Kaman Music had by now firmly established itself as the largest independent distributor of musical instruments in the United States. Sales of expensive guitars were also soaring, as middle aged baby-boomers sought to reclaim their youth by indulging in luxurious "adult toys." New models were continually being designed and produced, including the black "Q" Adamas model introduced in January of 1997. That same year saw production of Hamer instruments move from the Chicago area to the Ovation factory in Connecticut. While the company's high-end guitars, which started at $850, were still manufactured in the United States, Kaman had some time earlier shifted production of its entry-level models to Korea.
In June 1997, the company sold its Trace Elliot amplifier business to that firm's senior management. Kaman Corp. took a $10.4 million pre-tax charge after the sale, whose terms were not made public. A year later, in August 1998, William Kaman II stepped down as head of Kaman Music and was replaced by Robert H. Saunders, Jr., who had been serving as senior executive vice-president of the company. During the transition period, founder Charles Kaman stepped in to offer assistance.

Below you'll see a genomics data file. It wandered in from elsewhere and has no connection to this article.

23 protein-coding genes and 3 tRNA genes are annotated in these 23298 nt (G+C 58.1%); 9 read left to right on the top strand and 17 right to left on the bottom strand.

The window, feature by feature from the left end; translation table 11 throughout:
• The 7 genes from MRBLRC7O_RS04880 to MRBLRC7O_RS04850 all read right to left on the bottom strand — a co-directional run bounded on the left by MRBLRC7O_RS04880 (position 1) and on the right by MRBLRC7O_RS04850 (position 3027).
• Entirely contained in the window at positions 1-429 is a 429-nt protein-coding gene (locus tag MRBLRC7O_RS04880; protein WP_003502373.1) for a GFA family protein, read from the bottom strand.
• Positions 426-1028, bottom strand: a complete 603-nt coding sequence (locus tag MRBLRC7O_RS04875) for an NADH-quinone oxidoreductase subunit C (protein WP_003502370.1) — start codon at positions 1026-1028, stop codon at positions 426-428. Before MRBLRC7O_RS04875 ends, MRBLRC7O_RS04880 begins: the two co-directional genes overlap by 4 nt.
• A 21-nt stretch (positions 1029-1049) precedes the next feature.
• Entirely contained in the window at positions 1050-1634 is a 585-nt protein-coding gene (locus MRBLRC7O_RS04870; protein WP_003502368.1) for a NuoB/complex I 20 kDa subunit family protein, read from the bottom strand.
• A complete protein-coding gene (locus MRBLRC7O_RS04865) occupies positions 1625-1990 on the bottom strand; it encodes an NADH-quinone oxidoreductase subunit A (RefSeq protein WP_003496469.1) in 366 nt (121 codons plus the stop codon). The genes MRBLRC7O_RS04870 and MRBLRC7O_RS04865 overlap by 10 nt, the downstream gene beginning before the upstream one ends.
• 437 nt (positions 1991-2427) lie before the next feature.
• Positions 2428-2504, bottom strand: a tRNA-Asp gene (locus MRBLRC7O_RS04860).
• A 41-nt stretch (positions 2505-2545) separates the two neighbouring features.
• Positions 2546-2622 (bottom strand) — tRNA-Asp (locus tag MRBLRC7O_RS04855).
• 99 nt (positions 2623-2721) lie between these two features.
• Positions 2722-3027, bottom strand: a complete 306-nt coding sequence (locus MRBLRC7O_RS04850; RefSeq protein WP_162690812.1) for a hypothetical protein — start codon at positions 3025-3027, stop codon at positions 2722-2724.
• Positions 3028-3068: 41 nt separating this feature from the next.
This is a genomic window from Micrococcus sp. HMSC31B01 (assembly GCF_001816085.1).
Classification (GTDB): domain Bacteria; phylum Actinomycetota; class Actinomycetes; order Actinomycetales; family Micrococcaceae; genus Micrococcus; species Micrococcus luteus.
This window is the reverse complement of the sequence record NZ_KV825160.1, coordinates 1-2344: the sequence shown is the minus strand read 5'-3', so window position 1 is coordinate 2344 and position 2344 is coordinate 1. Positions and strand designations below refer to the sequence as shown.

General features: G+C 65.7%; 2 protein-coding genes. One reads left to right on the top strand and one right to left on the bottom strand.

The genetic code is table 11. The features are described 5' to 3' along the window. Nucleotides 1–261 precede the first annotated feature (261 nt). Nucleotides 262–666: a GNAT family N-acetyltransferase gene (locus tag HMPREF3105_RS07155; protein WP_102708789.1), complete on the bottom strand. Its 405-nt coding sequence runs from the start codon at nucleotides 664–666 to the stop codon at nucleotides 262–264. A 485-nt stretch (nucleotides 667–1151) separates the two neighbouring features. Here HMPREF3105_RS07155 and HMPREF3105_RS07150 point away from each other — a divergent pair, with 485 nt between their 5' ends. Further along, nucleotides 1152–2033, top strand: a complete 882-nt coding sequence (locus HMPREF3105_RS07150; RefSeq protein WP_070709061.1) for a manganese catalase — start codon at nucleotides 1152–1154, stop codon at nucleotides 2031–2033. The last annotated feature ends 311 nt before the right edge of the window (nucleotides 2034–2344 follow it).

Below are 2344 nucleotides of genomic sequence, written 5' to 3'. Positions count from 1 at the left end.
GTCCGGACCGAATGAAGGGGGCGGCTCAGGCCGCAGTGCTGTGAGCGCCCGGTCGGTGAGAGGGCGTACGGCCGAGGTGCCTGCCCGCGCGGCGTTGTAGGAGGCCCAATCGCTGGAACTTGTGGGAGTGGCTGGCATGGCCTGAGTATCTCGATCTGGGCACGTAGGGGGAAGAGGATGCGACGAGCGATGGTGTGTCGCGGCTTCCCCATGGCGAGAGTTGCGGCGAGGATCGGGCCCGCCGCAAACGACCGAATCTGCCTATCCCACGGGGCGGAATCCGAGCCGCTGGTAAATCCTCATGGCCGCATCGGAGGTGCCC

The late 1990s saw Kaman streamline its distribution operations, adding sophisticated new software systems and consolidating distribution centers in Illinois and Georgia into a new 100,000-square-foot facility in Goodlettsville, Tennessee. In February 2000, the first Adamas signature guitar was introduced, a twelve-string Melissa Etheridge model that retailed for $2,300. That year also saw the company introduce an e-commerce Web site and sign an exclusive global deal with Fred Gretsch Enterprises to distribute its renowned line of drum products. Kaman had already successfully marketed beginner-level drums under its own CB imprint, and Latin percussion instruments under the Toca name, for some time. Sales for 2000 hit $128.5 million, up from $118.4 million in 1999.
In 2001, the firm added a distribution warehouse in Ontario, California, that was similar to the new Tennessee site. It replaced one half its size in Compton, California. Both new facilities were designed to support the company's "same day shipping" policy.
Latin Percussion Bought in 2002